Pre-Friday plan is here.
I left my house at 4:45 a.m. as planned, and got to Jos. A. Bank at a couple of minutes before five. I was excited to see that there was no one ahead of me. I parked the car, and saw a window sign saying that the store would open at six. This conflicted with the information I was given by the nice lady at Bank's customer service department when I called before leaving home, but such is life.
Since I was up anyway, and in shopping mode, I drove about five miles to Sam's Club to snag the TV my wife had instructed me to get for her brother. I got to Sam's, got the TV, and headed to the cellphone department.
I am somewhat embarrassed to reveal this: I'm the most tech-ish of my family, but was still using a dumb phone (as opposed to a smart phone) and the 20-somethings in my family and office have been giving me lots of shit about it.
My Moto's battery has been getting weaker, and I've been toying with the idea of making the transition into 21st century telecommunications.
The day before, I had seen a Sam's ad for the amazing Samsung "Captivate." I won't bore you with the features and specs now, but I'll just say that it's Samsung's response to the iPhone, and I quickly fell in love with it.
The screen is a bit bigger than the iPhone screen, and is sharp and bright. The Captivate is loaded with cool features, voice and camera quality are superb, and its Android operating system has attracted lots of app-makers. I was surprised and pleased to find it had a 3.5mm headset jack as well as Bluetooth. The jack lets me plug in a wired binaural headset for use in noisy environments, and the wired headset doesn't need to be recharged. You can read more here.
Without a wireless service contract, the phone sells for as much as $799.99. However, by renewing my AT&T contract for two years (as I usually do) the price was just 96 cents! I could have gotten it for zero cents at RadioShack, or $499.99 (no contract) or $199.99 (two year contract) at AT&T.
I may have overpaid by 96 cents, or I may have saved $799.03. Either way, I'm not complaining. And I paid much less than AT&T would have charged me for a new iPhone.
One reason I was reluctant to move up to a smart phone is that I didn't want to increase my monthly cost by adding $15 or $25 for a data plan. My commute is about eight minutes, and I have computers at home and office, so I really have no need for mobile Internet access or email. I do have an iPad if I have an urge or reason to connect when travelling.
Since the data plan would essentially be a toy, not a business necessity, I had to find a way to justify the expense. I walked around my house and checked some bills, and discovered that I was paying for two TiVos, one XM radio and one Sirius radio that are never used. If I kill them, I can easily pay AT&T to move a bunch of bytes each month, and may even come out ahead.
Getting used to the new phone was not glitch-free. I missed a few calls because I could not figure out how to answer the calls. I learned how just in time for the fourth call, but I still don't know how to send email. The touch screen and virtual keyboard work like my iPad and iPod Touch, and I like it. Web access is fast, and Gmail comes in quickly. The screen is quite readable, and I can easily enlarge portions to make them more readable.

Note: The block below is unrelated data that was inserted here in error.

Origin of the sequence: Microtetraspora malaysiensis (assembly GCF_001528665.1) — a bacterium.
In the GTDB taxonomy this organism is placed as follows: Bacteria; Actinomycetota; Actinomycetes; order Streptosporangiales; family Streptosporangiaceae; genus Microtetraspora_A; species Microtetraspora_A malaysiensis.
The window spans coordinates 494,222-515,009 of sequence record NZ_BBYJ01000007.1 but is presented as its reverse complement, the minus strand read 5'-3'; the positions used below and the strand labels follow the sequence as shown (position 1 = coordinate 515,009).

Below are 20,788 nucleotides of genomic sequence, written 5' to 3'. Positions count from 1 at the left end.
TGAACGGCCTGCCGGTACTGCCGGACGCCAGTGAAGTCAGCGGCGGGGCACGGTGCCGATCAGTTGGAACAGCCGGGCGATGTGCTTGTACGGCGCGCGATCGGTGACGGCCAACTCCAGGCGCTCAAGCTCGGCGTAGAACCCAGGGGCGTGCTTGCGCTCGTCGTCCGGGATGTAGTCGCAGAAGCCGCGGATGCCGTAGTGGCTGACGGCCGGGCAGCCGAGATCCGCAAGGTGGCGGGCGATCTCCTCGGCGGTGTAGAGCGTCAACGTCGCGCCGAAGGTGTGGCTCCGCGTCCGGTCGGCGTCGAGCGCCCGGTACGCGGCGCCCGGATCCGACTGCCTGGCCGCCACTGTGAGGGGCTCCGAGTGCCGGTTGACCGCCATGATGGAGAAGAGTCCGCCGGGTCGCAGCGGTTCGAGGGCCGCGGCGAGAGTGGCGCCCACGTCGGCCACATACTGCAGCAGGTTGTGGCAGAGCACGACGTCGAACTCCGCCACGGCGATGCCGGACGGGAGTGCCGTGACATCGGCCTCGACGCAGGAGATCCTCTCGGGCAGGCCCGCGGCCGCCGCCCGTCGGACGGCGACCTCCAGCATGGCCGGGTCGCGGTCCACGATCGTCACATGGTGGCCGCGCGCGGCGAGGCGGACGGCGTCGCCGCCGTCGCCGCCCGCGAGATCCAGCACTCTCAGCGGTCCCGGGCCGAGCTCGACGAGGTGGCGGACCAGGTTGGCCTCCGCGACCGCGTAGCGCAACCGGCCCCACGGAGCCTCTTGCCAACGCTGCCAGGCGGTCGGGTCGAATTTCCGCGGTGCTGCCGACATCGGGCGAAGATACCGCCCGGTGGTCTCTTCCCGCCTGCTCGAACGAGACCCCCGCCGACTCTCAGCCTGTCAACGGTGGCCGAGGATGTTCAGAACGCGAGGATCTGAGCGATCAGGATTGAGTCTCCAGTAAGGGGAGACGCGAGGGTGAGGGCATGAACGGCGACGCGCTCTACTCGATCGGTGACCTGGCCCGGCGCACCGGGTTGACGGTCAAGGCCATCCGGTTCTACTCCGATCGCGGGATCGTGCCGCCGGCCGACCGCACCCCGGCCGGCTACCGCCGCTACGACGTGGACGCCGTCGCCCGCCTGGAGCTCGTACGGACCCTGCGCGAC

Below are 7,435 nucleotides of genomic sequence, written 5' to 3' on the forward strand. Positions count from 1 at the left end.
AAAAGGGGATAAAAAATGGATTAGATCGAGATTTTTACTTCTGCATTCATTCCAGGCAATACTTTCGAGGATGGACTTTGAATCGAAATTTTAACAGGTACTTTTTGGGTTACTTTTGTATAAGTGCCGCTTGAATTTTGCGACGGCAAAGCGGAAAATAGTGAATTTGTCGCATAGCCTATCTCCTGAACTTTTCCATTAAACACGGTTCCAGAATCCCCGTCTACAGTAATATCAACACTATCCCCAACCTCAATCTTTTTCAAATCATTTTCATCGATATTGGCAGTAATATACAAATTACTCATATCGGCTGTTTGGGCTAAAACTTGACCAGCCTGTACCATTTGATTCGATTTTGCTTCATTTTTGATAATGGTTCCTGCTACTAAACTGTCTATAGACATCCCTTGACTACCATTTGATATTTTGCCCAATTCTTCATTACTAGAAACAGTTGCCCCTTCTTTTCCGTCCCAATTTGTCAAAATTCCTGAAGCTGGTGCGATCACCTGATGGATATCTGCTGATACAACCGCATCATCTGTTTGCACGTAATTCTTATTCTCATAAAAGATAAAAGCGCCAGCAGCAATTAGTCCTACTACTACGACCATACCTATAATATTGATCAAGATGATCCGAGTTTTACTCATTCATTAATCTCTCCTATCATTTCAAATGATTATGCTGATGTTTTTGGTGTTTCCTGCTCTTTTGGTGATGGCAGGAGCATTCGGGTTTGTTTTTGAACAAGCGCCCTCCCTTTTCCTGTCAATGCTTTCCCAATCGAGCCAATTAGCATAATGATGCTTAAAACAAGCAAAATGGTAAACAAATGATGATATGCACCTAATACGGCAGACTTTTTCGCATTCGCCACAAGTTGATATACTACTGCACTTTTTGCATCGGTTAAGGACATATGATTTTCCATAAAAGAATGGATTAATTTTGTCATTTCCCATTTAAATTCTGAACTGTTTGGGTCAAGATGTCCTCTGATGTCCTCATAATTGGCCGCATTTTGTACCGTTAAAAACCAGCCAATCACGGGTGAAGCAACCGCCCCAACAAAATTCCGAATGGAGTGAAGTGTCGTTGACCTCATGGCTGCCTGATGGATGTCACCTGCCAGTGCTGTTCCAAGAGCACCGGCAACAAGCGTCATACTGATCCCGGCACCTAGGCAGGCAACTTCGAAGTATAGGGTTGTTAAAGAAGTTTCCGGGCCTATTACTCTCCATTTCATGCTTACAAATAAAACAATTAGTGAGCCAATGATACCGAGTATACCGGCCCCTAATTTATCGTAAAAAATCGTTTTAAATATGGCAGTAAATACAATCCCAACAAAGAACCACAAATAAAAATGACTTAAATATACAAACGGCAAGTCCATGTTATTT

There were two pleasant surprises with the new phone:
- The Sam's salesman said there is no way to transfer my speed-dial directory from the Moto to the Sammy. He was wrong. I moved the SIM card (a tiny card that stores data) from the old phone to the new one, and all of the old info was easily copied into the new phone. I edited the contact info to purge people and businesses who are now either dead or irrelevant.
- The more important surprise is that the phone works on Wi-Fi, giving me free web access at home, office and many other places where either AT&T or Cablevision provide service -- including B&N, Starbuck's, street corners, railroad stations, parking lots and Mickey Dee's. Wi-Fi can be much faster than the phone's normal 3G data transport -- and it's FREE.
My father owned clothing stores and his father was a shirt manufacturer. I was forced to wear a tie and jacket to high school. I modeled clothes when I was a young kid, sold menswear while in high school and college, and once had a collection of more than 150 ties.
Since the hippie-sixties, however, I've had little interest in "nice" clothes. My normal summer uniform is shorts and a T-shirt, and the rest of the year I wear jeans and a knit shirt with a collar. I'm a very informal guy, but there is something strangely appealing about a high-quality button-down oxford shirt and an expensive blazer that took me back to an era when I was more fashion-conscious. (I've also lost a lot of weight recently, and have more apparel options than in the previous decades.)
At this stage in my life, neckties are only for funerals and (some) weddings, however I think it will be cool to wear a $395 (reg. price) blazer and $59.50 (reg. price) shirt with the $13 jeans I get at Sam's. However, It's not likely that I will replace my Nike and New Balance sneakers with Bass Weejuns (do they still exist?).
After my sartorial enhancements, I headed to Staples. I quickly found the low-priced SD cards, software and batteries and filled my basket. When I saw the length of the line for the cashiers, I abandoned the basket, and went to visit my mother.
There are still deals to be done. Today I'll probably get some tools at Lowe's and more shirts at Jos. A. Bank, and maybe some candy and big cans of popcorn. I'll probably buy a book or two at B&N.
Tomorrow, of course is Cyber-Monday. I may place an order with my new Samsung phone. It seems appropriate.
I probably will still refuse to learn how to text. I just don't see the point of texting. If I have a phone, I can talk. If I want to send text, I use email.
I guess I'm to old to find joy in typing with my thumbs.